Delineation of Reservoir Compartments in Fluvial Sand Systems by using Spectral Decomposition and Seismic Attributes: Case Study from the Gulf of Thailand
Ahmad, Mirza N.; Sriburee, Suchada; Rowell, Philip
Stacked fluvial sand systems can be complex and generally contain a series of sandy point-bar deposits interspersed with mud-filled abandonment channels. The implications for reservoir characterization of these depositional systems due to this complex geometry is that the point-bar sand accumulations which form the main reservoir can be highly compartmentalized as a result of cross-cutting mud-filled channels. Therefore, delineation of point bar and channel geometries has important consequences for hydrocarbon exploration and development. The objective of this study is to develop a geophysical workflow to delineate these depositional geometries and define different reservoir compartments This study attempts to define these compartments by applying various imaging techniques such as RMS attributes, coherency cube data and discrete frequency amplitude volumes using the Continuous Wavelet Transform (CWT) technique on seismic data within the Pattani Basin of the Gulf of Thailand. Spectral decomposition outputs through CWT reveal that thick sands (>30m) can be detected by amplitude spectra at 20~25 Hz, while relatively thin sands can be detected by higher frequencies. Bright amplitudes were observed at 20 Hz for gas sands. At shallow stratigraphic levels (down to 1800m) the combination of RMS and coherency volumes successfully identified sand bodies and mud-filled channels associated with meander belts. On the other hand at deeper stratigraphic levels amplitude spectra of CWT at frequencies 20~25Hz along with coherency cube data better image the sands and mud-filled channels. These mud-filled channels may act as barriers and could potentially compartmentalize the reservoirs. This effect can be seen in the changes in reservoir pressure data in different wells across the mud-filled channels. Some sands are distributed within small area cross-cut by low amplitude mud-filled channels. In this case closely spaced wells would be required to effectively drain the hydrocarbons from these sands. Sand distribution model was prepared within the zone of interest and the mapped sands based on seismic data are in match with GR log at the drilled well locations. This suggested workflow of sand prediction might help to reduce exploration risk and to identify the optimum well spacing for field development.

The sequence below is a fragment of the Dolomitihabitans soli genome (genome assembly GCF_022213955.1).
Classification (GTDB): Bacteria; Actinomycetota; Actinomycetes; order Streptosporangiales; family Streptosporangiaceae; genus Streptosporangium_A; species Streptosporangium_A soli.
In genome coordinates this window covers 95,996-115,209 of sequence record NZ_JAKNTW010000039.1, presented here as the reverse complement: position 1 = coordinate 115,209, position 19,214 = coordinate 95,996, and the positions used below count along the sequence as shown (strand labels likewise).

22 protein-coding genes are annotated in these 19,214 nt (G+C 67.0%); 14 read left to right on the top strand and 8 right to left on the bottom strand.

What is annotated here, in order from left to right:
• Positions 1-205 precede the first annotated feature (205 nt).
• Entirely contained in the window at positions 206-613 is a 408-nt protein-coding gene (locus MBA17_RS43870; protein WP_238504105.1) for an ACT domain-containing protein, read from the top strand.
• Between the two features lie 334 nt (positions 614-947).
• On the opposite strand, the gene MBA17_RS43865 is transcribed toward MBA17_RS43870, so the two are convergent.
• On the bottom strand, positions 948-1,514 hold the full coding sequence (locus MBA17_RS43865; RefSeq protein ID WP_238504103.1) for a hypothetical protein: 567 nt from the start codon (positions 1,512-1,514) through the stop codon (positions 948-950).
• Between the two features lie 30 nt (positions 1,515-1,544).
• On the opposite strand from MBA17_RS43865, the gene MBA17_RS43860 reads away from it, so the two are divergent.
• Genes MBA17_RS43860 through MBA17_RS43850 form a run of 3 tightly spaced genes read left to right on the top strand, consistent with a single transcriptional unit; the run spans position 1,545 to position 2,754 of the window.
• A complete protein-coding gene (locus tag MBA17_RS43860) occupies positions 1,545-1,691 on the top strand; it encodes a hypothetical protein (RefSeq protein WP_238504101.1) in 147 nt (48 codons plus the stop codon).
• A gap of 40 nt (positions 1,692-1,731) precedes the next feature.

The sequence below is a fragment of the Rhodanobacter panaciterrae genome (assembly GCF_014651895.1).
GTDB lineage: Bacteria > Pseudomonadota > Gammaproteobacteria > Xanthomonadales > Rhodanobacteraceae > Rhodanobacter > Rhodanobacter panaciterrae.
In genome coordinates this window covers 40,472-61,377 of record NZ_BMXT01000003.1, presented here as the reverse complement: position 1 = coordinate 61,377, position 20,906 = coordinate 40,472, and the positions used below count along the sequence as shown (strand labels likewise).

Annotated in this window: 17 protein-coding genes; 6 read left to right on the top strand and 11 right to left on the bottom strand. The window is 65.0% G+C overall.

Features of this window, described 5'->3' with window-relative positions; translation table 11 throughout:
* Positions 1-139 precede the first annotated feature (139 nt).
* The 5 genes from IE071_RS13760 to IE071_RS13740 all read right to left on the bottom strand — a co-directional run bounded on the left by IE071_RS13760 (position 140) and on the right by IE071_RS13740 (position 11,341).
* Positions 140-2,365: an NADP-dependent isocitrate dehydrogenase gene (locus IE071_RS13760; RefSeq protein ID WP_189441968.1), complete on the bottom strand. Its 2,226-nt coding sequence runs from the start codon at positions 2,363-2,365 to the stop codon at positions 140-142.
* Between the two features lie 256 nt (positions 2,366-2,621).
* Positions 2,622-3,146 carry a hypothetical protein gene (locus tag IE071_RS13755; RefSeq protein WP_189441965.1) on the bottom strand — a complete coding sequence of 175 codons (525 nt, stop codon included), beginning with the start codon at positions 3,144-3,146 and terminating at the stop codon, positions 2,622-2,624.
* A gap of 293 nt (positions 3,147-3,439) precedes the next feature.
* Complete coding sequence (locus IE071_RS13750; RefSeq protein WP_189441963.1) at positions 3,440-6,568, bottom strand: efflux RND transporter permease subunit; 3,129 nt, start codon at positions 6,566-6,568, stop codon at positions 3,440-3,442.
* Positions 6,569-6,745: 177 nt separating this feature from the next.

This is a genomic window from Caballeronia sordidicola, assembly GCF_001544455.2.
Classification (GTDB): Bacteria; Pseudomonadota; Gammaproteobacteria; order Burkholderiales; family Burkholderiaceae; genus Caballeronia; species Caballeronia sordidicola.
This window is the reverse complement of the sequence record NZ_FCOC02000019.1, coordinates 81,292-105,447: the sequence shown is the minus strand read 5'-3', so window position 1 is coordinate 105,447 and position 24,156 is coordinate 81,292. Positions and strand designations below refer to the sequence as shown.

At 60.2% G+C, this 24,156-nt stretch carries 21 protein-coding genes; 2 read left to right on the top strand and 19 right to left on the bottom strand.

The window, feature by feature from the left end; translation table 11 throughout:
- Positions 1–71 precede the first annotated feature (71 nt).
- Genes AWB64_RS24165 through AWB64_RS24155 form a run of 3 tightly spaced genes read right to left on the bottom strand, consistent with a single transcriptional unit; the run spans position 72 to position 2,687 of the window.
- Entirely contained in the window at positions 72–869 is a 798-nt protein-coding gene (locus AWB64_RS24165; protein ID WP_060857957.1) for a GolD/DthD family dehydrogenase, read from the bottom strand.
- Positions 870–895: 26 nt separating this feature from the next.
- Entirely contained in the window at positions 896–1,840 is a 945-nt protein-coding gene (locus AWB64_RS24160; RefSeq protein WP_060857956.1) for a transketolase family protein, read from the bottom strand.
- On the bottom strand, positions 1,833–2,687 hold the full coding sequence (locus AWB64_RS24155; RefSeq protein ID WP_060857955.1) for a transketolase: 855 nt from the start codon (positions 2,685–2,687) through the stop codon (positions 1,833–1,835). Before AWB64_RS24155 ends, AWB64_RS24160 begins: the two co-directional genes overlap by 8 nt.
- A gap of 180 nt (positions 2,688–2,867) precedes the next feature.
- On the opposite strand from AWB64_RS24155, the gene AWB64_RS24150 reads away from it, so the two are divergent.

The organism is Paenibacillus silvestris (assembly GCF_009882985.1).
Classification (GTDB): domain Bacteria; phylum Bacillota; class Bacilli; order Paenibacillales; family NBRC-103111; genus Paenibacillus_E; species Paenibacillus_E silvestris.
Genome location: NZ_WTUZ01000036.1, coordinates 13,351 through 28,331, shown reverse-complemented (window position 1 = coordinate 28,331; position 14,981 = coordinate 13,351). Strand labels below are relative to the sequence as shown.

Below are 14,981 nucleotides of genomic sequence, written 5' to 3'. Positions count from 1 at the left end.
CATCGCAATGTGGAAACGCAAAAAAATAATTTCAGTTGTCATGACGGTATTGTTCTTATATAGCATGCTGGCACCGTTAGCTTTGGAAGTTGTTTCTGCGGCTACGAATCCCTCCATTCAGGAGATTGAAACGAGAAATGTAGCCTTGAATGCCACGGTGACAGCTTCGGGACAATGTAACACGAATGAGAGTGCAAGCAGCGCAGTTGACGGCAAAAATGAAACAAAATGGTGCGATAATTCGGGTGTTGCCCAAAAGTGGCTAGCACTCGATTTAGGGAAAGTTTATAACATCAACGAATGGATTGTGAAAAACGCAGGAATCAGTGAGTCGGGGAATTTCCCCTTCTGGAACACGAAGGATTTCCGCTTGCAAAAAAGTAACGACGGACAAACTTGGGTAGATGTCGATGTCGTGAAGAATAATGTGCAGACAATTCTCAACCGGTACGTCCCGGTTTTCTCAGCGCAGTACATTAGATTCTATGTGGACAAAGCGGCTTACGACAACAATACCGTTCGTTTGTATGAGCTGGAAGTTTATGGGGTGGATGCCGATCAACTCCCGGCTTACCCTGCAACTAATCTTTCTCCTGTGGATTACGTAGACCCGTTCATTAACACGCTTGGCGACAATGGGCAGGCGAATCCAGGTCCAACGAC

AAPG Search and Discovery Article #90163©2013AAPG 2013 Annual Convention and Exhibition, Pittsburgh, Pennsylvania, May 19-22, 2013